Figure 4.
 
Distribution of marker histones in photoreceptor cells of C57BL/6 (B6), 129 × 1/svj (129), and ICR mice on P21. (A and D) H3K4me3 (euchromatin); (B and E) H3K9me3 (constitutive heterochromatin); and (C and F) H4K20me3 (heterochromatin). Center: histones located in the center of photoreceptor cells; periphery: histones located in the periphery of photoreceptor cells. Green arrows indicate histones located in the periphery of photoreceptor cells. Black arrows indicate histones located in the center of photoreceptor cells. RPE, retinal pigment epithelium; OS, outer segment; IS, inner segment. Scale bar: 10 µm (n = 4 for each mouse strain). Data represent the mean ± SEM. *P < 0.05 indicates statistical significance.
Figure 5.
 
Expressions of rhodopsin and M-opsin in C57BL/6, 129 × 1/svj, and ICR mice on P21. (A) Immunostaining for the expression of rhodopsin in C57BL/6 (B6), 129 × 1/svj (129), and ICR mice. (B) DAB staining for M-opsin expression in retina sections of C57BL/6 (B6), 129 × 1/svj (129), and ICR mice. (C) Quantification of rhodopsin in C57BL/6, 129 × 1/svj, and ICR mice. Scale bar: 25 µm (n = 5 for each mouse strain). (D) Comparison of the numbers of rod-shaped and dot-shaped cone cells in C57BL/6, 129 × 1/svj, and ICR mice. Red arrows indicate rod-shaped cone cells. Green arrows indicate dot-shaped cone cells. OS, outer segment; IS, inner segment; INL, inner nuclear layer; IPL, inner plexiform layer. Scale bar: 50 µm (n = 5 for each mouse strain). Data represent the mean ± SEM. *P < 0.05 indicates statistical significance.
Figure 5.
 
Expressions of rhodopsin and M-opsin in C57BL/6, 129 × 1/svj, and ICR mice on P21. (A) Immunostaining for the expression of rhodopsin in C57BL/6 (B6), 129 × 1/svj (129), and ICR mice. (B) DAB staining for M-opsin expression in retina sections of C57BL/6 (B6), 129 × 1/svj (129), and ICR mice. (C) Quantification of rhodopsin in C57BL/6, 129 × 1/svj, and ICR mice. Scale bar: 25 µm (n = 5 for each mouse strain). (D) Comparison of the numbers of rod-shaped and dot-shaped cone cells in C57BL/6, 129 × 1/svj, and ICR mice. Red arrows indicate rod-shaped cone cells. Green arrows indicate dot-shaped cone cells. OS, outer segment; IS, inner segment; INL, inner nuclear layer; IPL, inner plexiform layer. Scale bar: 50 µm (n = 5 for each mouse strain). Data represent the mean ± SEM. *P < 0.05 indicates statistical significance.
Figure 6.
 
Light-induced behavior test of different developmental periods in C57BL/6 (B6), 129 × 1/svj (129), and ICR mice. (A) Walking distance of mice in the light compartment. (B) The ratio of time with locomotor activity in the light compartment. (C) The mean velocity of mice in the light compartment. (D) The percentage of mice exploring the light compartment. (E) The percentage of the time of a mouse staying in the light compartment. (F) The latency before entering the light compartment after the door connecting the two compartments had been opened. (G) The number of visits to the light compartment per mouse. (H) Walking distance of mice in the dark compartment. (I) The ratio of time with locomotor activity in the dark compartment. (J) The mean velocity of mice in the dark compartment. (K) The percentage of mice exploring the dark compartment. a, the significant difference between C57BL/6 and 129 × 1/svj mice; b, the significant difference between C57BL/6 and ICR mice; c, the significant difference between 129 × 1/svj and ICR mice (n = 30 for each mouse strain at each time point). Data represent the mean ± SD. *P < 0.05 indicates statistical significance. One-way analysis of variance was performed to analyze the data among different strains of mice at the same time point in each metric. When the homogeneity of variances is more than 0.05, least significant difference post hoc method is used, when the P value of the homogeneity of variances is less than 0.05, Tamhane's T2 post hoc test was used.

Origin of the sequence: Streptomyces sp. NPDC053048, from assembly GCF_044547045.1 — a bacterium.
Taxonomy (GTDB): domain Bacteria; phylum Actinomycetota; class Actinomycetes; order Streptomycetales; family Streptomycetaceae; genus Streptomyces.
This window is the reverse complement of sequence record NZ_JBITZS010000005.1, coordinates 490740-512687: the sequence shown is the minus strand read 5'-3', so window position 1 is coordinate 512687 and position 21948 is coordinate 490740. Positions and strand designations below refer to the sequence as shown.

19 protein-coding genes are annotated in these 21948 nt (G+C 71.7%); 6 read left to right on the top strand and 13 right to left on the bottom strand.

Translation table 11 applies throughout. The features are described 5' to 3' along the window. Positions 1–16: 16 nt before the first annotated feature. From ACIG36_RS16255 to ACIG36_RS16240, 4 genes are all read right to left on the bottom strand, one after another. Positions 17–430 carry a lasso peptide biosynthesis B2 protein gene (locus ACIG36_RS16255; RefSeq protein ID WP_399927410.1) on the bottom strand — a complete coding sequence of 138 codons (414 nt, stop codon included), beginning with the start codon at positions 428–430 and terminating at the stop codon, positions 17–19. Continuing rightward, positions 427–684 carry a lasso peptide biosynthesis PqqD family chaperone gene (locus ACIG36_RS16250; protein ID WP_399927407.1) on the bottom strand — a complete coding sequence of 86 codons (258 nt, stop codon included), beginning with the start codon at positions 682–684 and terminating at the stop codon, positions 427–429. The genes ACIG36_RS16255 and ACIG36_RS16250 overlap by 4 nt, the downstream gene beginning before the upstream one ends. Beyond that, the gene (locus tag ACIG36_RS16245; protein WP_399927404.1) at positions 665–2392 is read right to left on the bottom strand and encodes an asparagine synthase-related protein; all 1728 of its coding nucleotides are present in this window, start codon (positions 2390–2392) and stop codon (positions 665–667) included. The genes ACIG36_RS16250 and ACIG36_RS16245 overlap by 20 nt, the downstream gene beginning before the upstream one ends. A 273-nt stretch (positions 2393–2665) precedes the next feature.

Figure 6.
 
Light-induced behavior test of different developmental periods in C57BL/6 (B6), 129 × 1/svj (129), and ICR mice. (A) Walking distance of mice in the light compartment. (B) The ratio of time with locomotor activity in the light compartment. (C) The mean velocity of mice in the light compartment. (D) The percentage of mice exploring the light compartment. (E) The percentage of the time of a mouse staying in the light compartment. (F) The latency before entering the light compartment after the door connecting the two compartments had been opened. (G) The number of visits to the light compartment per mouse. (H) Walking distance of mice in the dark compartment. (I) The ratio of time with locomotor activity in the dark compartment. (J) The mean velocity of mice in the dark compartment. (K) The percentage of mice exploring the dark compartment. a, the significant difference between C57BL/6 and 129 × 1/svj mice; b, the significant difference between C57BL/6 and ICR mice; c, the significant difference between 129 × 1/svj and ICR mice (n = 30 for each mouse strain at each time point). Data represent the mean ± SD. *P < 0.05 indicates statistical significance. One-way analysis of variance was performed to analyze the data among different strains of mice at the same time point in each metric. When the homogeneity of variances is more than 0.05, least significant difference post hoc method is used, when the P value of the homogeneity of variances is less than 0.05, Tamhane's T2 post hoc test was used.